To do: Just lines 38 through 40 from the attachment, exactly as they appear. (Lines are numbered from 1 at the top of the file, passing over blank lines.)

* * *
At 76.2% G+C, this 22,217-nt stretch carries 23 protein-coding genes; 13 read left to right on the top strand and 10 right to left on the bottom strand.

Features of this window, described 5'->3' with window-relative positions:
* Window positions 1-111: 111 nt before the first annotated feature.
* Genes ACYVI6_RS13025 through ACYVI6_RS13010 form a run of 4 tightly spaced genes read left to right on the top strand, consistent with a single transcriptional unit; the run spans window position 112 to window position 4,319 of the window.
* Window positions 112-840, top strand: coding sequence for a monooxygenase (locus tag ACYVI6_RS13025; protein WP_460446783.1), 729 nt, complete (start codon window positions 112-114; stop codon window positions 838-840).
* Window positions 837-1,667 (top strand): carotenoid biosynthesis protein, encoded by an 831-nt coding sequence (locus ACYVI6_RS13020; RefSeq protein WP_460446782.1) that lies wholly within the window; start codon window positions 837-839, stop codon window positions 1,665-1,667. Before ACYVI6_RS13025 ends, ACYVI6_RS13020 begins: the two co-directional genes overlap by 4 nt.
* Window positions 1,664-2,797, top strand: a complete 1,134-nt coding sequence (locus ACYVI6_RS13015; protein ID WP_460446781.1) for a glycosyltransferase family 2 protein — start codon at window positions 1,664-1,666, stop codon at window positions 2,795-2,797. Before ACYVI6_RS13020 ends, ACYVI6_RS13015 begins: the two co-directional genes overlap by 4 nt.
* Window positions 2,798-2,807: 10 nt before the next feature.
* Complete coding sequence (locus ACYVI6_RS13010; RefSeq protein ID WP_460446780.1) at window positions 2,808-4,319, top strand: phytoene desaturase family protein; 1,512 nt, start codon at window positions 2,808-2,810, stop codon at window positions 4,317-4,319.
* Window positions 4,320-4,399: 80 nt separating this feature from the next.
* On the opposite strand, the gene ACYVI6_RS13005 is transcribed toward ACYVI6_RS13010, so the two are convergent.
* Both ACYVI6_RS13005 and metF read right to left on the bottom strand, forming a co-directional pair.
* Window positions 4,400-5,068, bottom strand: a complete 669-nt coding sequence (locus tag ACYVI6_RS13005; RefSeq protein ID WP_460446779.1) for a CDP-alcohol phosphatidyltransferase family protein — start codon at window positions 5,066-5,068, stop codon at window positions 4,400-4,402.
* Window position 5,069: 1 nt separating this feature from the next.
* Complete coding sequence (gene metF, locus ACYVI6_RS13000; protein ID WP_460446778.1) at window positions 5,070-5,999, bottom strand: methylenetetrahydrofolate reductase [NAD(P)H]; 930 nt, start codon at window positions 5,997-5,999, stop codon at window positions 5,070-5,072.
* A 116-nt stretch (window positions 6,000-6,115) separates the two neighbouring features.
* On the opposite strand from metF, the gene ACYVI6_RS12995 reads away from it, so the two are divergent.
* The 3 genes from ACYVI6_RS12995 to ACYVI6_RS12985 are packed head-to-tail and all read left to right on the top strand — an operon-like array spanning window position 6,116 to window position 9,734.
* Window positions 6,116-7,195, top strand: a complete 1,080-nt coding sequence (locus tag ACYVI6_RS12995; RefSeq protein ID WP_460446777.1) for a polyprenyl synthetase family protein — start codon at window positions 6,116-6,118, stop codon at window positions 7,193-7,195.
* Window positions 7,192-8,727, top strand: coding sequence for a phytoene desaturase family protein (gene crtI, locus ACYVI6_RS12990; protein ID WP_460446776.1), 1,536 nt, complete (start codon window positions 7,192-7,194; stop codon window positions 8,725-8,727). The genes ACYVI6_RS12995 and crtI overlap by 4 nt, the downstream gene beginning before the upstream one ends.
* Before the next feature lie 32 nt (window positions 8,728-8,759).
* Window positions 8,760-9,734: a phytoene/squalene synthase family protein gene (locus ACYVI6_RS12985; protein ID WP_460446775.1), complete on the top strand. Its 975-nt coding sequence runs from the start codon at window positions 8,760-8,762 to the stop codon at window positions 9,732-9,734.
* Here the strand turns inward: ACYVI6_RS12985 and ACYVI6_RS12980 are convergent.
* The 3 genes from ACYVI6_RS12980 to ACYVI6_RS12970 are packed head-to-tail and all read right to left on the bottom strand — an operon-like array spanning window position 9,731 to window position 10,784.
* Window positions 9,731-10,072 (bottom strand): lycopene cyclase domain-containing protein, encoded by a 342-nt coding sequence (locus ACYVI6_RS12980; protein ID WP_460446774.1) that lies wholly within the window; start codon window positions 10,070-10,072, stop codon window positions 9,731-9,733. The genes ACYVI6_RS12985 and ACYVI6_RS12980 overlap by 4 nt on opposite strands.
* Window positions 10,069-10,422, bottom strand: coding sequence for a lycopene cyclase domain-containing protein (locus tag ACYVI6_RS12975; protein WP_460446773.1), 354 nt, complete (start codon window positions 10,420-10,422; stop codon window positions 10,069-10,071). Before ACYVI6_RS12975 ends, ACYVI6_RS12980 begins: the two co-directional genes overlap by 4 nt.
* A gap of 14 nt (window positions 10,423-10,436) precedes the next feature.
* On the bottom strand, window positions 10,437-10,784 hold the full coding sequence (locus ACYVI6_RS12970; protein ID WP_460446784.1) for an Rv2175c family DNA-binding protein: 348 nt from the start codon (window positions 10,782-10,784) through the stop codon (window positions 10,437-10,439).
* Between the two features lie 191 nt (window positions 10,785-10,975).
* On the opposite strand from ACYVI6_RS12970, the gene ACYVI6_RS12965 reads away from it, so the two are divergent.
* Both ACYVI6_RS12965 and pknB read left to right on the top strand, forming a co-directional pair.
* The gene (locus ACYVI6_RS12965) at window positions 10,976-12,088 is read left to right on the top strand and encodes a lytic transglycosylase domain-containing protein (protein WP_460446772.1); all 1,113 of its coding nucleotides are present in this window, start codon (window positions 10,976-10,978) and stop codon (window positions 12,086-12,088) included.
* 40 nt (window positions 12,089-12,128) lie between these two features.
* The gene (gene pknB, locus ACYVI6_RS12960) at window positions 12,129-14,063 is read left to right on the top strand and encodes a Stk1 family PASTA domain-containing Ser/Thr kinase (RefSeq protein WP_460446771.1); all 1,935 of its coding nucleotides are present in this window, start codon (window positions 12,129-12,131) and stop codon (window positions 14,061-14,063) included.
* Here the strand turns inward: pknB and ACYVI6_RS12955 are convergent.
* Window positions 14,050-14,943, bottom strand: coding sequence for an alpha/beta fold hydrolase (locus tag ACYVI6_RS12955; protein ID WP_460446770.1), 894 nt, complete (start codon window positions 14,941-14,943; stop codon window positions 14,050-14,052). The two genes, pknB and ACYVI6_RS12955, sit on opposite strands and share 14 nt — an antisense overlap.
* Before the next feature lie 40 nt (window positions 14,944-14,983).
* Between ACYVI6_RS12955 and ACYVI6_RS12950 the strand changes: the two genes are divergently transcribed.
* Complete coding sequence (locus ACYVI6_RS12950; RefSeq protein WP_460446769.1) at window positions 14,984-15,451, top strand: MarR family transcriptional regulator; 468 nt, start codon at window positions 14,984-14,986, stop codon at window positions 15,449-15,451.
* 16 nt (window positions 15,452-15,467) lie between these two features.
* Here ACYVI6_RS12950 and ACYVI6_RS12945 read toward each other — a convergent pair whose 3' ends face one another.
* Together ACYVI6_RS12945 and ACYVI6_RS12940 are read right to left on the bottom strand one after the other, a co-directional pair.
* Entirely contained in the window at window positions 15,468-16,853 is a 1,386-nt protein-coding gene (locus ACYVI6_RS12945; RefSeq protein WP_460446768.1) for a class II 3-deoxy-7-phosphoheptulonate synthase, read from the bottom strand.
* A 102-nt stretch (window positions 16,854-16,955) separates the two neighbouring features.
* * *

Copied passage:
* Between ACYVI6_RS12955 and ACYVI6_RS12950 the strand changes: the two genes are divergently transcribed.
* Complete coding sequence (locus ACYVI6_RS12950; RefSeq protein WP_460446769.1) at window positions 14,984-15,451, top strand: MarR family transcriptional regulator; 468 nt, start codon at window positions 14,984-14,986, stop codon at window positions 15,449-15,451.
* 16 nt (window positions 15,452-15,467) lie between these two features.